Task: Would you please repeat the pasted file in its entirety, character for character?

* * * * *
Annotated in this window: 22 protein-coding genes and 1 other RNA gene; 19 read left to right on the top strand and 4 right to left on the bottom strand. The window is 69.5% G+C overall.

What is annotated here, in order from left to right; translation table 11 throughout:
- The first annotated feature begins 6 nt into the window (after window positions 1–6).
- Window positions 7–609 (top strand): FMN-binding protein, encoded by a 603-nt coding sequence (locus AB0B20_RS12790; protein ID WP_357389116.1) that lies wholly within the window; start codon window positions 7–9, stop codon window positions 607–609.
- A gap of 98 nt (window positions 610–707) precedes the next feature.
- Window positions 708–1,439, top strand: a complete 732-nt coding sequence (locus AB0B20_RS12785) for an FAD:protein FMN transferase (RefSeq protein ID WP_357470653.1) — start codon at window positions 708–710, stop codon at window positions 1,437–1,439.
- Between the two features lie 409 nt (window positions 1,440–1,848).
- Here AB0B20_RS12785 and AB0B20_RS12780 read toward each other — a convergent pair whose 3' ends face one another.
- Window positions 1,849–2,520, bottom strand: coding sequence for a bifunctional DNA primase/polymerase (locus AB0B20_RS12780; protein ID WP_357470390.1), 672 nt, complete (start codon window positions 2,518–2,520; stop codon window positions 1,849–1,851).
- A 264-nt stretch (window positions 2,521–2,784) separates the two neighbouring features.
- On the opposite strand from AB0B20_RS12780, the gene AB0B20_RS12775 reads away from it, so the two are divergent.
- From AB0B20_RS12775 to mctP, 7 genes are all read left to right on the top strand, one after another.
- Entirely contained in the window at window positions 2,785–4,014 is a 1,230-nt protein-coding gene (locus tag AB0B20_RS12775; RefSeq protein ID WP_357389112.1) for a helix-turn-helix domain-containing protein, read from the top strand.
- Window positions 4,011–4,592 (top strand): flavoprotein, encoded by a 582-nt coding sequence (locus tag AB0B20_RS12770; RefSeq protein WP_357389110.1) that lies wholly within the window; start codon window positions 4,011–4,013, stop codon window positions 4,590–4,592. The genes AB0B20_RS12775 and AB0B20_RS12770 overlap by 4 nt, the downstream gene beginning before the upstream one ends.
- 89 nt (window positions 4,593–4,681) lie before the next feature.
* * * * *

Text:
Annotated in this window: 22 protein-coding genes and 1 other RNA gene; 19 read left to right on the top strand and 4 right to left on the bottom strand. The window is 69.5% G+C overall.

What is annotated here, in order from left to right; translation table 11 throughout:
- The first annotated feature begins 6 nt into the window (after window positions 1–6).
- Window positions 7–609 (top strand): FMN-binding protein, encoded by a 603-nt coding sequence (locus AB0B20_RS12790; protein ID WP_357389116.1) that lies wholly within the window; start codon window positions 7–9, stop codon window positions 607–609.
- A gap of 98 nt (window positions 610–707) precedes the next feature.
- Window positions 708–1,439, top strand: a complete 732-nt coding sequence (locus AB0B20_RS12785) for an FAD:protein FMN transferase (RefSeq protein ID WP_357470653.1) — start codon at window positions 708–710, stop codon at window positions 1,437–1,439.
- Between the two features lie 409 nt (window positions 1,440–1,848).
- Here AB0B20_RS12785 and AB0B20_RS12780 read toward each other — a convergent pair whose 3' ends face one another.
- Window positions 1,849–2,520, bottom strand: coding sequence for a bifunctional DNA primase/polymerase (locus AB0B20_RS12780; protein ID WP_357470390.1), 672 nt, complete (start codon window positions 2,518–2,520; stop codon window positions 1,849–1,851).
- A 264-nt stretch (window positions 2,521–2,784) separates the two neighbouring features.
- On the opposite strand from AB0B20_RS12780, the gene AB0B20_RS12775 reads away from it, so the two are divergent.
- From AB0B20_RS12775 to mctP, 7 genes are all read left to right on the top strand, one after another.
- Entirely contained in the window at window positions 2,785–4,014 is a 1,230-nt protein-coding gene (locus tag AB0B20_RS12775; RefSeq protein ID WP_357389112.1) for a helix-turn-helix domain-containing protein, read from the top strand.
- Window positions 4,011–4,592 (top strand): flavoprotein, encoded by a 582-nt coding sequence (locus tag AB0B20_RS12770; RefSeq protein WP_357389110.1) that lies wholly within the window; start codon window positions 4,011–4,013, stop codon window positions 4,590–4,592. The genes AB0B20_RS12775 and AB0B20_RS12770 overlap by 4 nt, the downstream gene beginning before the upstream one ends.
- 89 nt (window positions 4,593–4,681) lie before the next feature.